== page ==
2017 Wisconsin Statutes & Annotations
Chapter 904. Evidence — relevancy and its limits.
904.01 Definition of “relevant evidence".

Universal Citation: WI Stat § 904.01 (2017)

904.01 Definition of “relevant evidence". “Relevant evidence" means evidence having any tendency to make the existence of any fact that is of consequence to the determination of the action more probable or less probable than it would be without the evidence.

History: Sup. Ct. Order, 59 Wis. 2d R1, R66 (1973).

Evidence of a defendant's expenditure of money shortly after a burglary was properly admitted. State v. Heidelbach, 49 Wis. 2d 350, 182 N.W.2d 497 (1971).

The difference between relevancy and materiality is discussed. If counsel fails to state the purpose of a question objected to on grounds of immateriality, the court may exclude the evidence. State v. Becker, 51 Wis. 2d 659, 188 N.W.2d 449 (1971).

The introduction of a portion of a bloodstained mattress was both relevant and material by tending to make more probable the prosecution's claim that the victim had been with the defendant and had been molested by him. Bailey v. State, 65 Wis. 2d 331, 222 N.W.2d 871 (1974).

The most important factor in determining the admissibility of evidence of conduct prior to an accident is the degree of probability that the conduct continued until the accident occurred. Evidence of the defendant's reckless driving 12 miles from the accident scene was irrelevant. Hart v. State, 75 Wis. 2d 371, 249 N.W.2d 810 (1977).

Evidence of crop production in other years was admissible to prove damages for injury to a crop. Cutler Cranberry Co. v. Oakdale Electric Cooperative, 78 Wis. 2d 222, 254 N.W.2d 234 (1977).

A complaining witness's failure to appear to testify on 2 prior trial dates was not relevant to the credibility of the witness. Rogers v. State, 93 Wis. 2d 682, 287 N.W.2d 774 (1980).

Testimony that weapons were found at the accused's home was admissible as part of a chain of facts relevant to the accused's intent to deliver heroin. State v. Wedgeworth, 100 Wis. 2d 514, 302 N.W.2d 810 (1981).

Evidence of a defendant's prior sexual misconduct was irrelevant when the only issue in a rape case was whether the victim consented. State v. Alsteen, 108 Wis. 2d 723, 324 N.W.2d 426 (1982).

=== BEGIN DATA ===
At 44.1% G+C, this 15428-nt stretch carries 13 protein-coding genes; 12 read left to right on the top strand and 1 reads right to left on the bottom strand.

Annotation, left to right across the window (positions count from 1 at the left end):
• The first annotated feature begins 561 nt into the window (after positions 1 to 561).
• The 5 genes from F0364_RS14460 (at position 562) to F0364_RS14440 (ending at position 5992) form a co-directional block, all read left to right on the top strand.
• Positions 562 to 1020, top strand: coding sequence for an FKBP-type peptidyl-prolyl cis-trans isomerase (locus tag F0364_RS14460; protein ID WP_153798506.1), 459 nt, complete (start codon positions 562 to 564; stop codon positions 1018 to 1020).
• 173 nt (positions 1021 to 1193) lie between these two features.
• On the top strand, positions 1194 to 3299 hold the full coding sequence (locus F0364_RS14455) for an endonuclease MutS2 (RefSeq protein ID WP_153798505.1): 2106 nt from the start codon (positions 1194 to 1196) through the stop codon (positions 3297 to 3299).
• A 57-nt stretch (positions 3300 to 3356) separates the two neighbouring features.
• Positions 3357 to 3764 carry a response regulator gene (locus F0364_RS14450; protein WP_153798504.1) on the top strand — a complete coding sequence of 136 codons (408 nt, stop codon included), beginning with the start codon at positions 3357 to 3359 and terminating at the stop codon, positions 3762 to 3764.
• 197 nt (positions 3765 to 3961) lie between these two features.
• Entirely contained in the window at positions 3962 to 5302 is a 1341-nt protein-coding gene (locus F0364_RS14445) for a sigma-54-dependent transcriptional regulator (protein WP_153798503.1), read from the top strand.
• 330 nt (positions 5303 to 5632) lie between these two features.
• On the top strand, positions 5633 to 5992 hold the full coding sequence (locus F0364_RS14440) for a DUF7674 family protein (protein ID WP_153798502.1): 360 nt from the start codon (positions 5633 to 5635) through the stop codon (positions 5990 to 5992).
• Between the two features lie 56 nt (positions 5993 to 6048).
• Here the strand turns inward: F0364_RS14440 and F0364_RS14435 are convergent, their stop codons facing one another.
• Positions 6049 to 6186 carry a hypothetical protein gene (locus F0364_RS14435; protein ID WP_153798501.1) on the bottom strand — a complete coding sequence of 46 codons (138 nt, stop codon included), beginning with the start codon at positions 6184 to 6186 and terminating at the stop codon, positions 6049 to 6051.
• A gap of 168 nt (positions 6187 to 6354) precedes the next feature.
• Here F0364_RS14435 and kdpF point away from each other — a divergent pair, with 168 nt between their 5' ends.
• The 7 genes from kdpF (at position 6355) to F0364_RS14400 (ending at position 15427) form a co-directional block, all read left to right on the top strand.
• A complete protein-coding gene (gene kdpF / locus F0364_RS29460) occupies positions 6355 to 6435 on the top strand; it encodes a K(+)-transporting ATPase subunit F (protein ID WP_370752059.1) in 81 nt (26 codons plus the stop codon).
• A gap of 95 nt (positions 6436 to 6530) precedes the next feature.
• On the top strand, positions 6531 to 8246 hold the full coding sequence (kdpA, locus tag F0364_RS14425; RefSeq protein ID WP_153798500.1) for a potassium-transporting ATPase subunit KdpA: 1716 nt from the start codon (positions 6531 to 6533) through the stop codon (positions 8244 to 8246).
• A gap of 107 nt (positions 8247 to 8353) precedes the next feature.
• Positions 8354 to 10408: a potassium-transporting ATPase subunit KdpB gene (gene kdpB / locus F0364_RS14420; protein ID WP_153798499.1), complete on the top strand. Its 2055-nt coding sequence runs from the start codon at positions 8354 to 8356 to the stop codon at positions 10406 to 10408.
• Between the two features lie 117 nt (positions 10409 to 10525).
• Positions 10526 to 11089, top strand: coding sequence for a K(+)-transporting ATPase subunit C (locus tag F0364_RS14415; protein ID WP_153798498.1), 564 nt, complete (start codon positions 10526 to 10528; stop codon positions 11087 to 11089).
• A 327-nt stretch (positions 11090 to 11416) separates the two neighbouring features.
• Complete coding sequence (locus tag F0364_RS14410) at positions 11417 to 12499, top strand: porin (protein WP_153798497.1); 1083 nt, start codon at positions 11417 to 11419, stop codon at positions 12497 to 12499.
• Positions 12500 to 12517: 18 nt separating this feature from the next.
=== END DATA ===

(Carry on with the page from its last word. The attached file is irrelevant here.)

Evidence of post-manufacture industry custom was admissible under the facts of a products liability case. Evidence of a good safety record of the product was not relevant. D.L. v. Huebner, 110 Wis. 2d 581, 329 N.W.2d 890 (1983).

HLA and red blood cell test results showing the probability of exclusion and the paternity index are generally admissible in a criminal sexual assault action in which the assault allegedly resulted in the birth of a child, but the probability of paternity is not generally admissible. State v. Hartman, 145 Wis. 2d 1, 426 N.W.2d 320 (1988).

Third-party testimony corroborating the victim's testimony against one defendant was relevant as to a 2nd defendant charged with different acts when the testimony tended to lend credibility to the victim's testimony against the 2nd defendant. State v. Patricia A.M. 176 Wis. 2d 542, 500 N.W.2d 289 (1993).

Evidence of noncriminal conduct to negate the inference of criminal conduct is generally irrelevant. State v. Tabor, 191 Wis. 2d 483, 529 N.W.2d 915 (Ct. App. 1995).

Evidence of why a defendant did not testify has no bearing on guilt or innocence, is not relevant, and is inadmissible. State v. Heuer, 212 Wis. 2d 58, 567 N.W.2d 638 (Ct. App. 1997), 96-3594.

A psychologist's testimony that the defendant did not show any evidence of having a sexual disorder and that absent a sexual disorder a person is unlikely to molest a child was relevant. State v. Richard A.P. 223 Wis. 2d 777, 589 N.W.2d 674 (Ct. App. 1998), 97-2737. Reasoning adopted, State v. Davis, 2002 WI 75, 254 Wis. 2d 1, 645 N.W.2d 913, 00-2916.

A negative gunshot residue test cannot conclusively prove that a person was not the shooter of a gun, but it is relevant as it has a tendency to make it less probable. State v. DelReal, 225 Wis. 2d 565, 593 N.W.2d 461 (Ct. App.1999), 97-1480.

There is neither a blanket restriction of Richard A.P. evidence nor is it compelled. Courts must scrutinize the evidence on a case-by-case basis to assess admissibility. State v. Walters, 2004 WI 18, 269 Wis. 2d 142, 675 N.W.2d 778, 01-1916.

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